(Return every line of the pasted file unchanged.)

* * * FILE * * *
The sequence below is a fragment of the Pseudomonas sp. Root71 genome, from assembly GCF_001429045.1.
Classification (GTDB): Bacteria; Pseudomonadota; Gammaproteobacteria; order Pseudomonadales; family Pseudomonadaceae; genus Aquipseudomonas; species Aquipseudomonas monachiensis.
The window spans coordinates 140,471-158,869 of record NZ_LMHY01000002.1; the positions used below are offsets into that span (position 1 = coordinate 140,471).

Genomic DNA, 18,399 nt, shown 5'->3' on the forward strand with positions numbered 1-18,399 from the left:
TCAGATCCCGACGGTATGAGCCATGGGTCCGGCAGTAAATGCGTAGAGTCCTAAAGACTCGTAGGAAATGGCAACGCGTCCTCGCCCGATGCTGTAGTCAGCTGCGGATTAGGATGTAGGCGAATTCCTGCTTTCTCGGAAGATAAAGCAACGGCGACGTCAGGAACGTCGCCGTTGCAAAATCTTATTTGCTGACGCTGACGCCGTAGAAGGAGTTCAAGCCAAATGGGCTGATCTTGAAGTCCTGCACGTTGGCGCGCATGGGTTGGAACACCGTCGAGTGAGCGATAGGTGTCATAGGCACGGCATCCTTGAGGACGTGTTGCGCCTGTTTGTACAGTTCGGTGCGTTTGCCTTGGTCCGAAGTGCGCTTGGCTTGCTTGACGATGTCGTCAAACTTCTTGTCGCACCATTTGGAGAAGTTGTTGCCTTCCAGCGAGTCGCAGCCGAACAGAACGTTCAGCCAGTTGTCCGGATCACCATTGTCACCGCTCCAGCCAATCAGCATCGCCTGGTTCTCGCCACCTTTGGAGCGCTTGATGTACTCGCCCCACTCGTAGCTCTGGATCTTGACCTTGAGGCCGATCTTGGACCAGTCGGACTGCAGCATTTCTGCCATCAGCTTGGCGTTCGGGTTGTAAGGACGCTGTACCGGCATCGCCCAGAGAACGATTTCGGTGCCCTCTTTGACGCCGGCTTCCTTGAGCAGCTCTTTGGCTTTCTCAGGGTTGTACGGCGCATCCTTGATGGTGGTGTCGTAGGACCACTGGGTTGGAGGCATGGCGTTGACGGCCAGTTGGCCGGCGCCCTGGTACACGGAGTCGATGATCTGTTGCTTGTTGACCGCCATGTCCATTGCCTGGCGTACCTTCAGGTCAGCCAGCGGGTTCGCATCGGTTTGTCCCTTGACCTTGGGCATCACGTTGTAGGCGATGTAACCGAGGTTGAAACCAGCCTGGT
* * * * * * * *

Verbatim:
The sequence below is a fragment of the Pseudomonas sp. Root71 genome, from assembly GCF_001429045.1.
Classification (GTDB): Bacteria; Pseudomonadota; Gammaproteobacteria; order Pseudomonadales; family Pseudomonadaceae; genus Aquipseudomonas; species Aquipseudomonas monachiensis.
The window spans coordinates 140,471-158,869 of record NZ_LMHY01000002.1; the positions used below are offsets into that span (position 1 = coordinate 140,471).

Genomic DNA, 18,399 nt, shown 5'->3' on the forward strand with positions numbered 1-18,399 from the left:
TCAGATCCCGACGGTATGAGCCATGGGTCCGGCAGTAAATGCGTAGAGTCCTAAAGACTCGTAGGAAATGGCAACGCGTCCTCGCCCGATGCTGTAGTCAGCTGCGGATTAGGATGTAGGCGAATTCCTGCTTTCTCGGAAGATAAAGCAACGGCGACGTCAGGAACGTCGCCGTTGCAAAATCTTATTTGCTGACGCTGACGCCGTAGAAGGAGTTCAAGCCAAATGGGCTGATCTTGAAGTCCTGCACGTTGGCGCGCATGGGTTGGAACACCGTCGAGTGAGCGATAGGTGTCATAGGCACGGCATCCTTGAGGACGTGTTGCGCCTGTTTGTACAGTTCGGTGCGTTTGCCTTGGTCCGAAGTGCGCTTGGCTTGCTTGACGATGTCGTCAAACTTCTTGTCGCACCATTTGGAGAAGTTGTTGCCTTCCAGCGAGTCGCAGCCGAACAGAACGTTCAGCCAGTTGTCCGGATCACCATTGTCACCGCTCCAGCCAATCAGCATCGCCTGGTTCTCGCCACCTTTGGAGCGCTTGATGTACTCGCCCCACTCGTAGCTCTGGATCTTGACCTTGAGGCCGATCTTGGACCAGTCGGACTGCAGCATTTCTGCCATCAGCTTGGCGTTCGGGTTGTAAGGACGCTGTACCGGCATCGCCCAGAGAACGATTTCGGTGCCCTCTTTGACGCCGGCTTCCTTGAGCAGCTCTTTGGCTTTCTCAGGGTTGTACGGCGCATCCTTGATGGTGGTGTCGTAGGACCACTGGGTTGGAGGCATGGCGTTGACGGCCAGTTGGCCGGCGCCCTGGTACACGGAGTCGATGATCTGTTGCTTGTTGACCGCCATGTCCATTGCCTGGCGTACCTTCAGGTCAGCCAGCGGGTTCGCATCGGTTTGTCCCTTGACCTTGGGCATCACGTTGTAGGCGATGTAACCGAGGTTGAAACCAGCCTGGT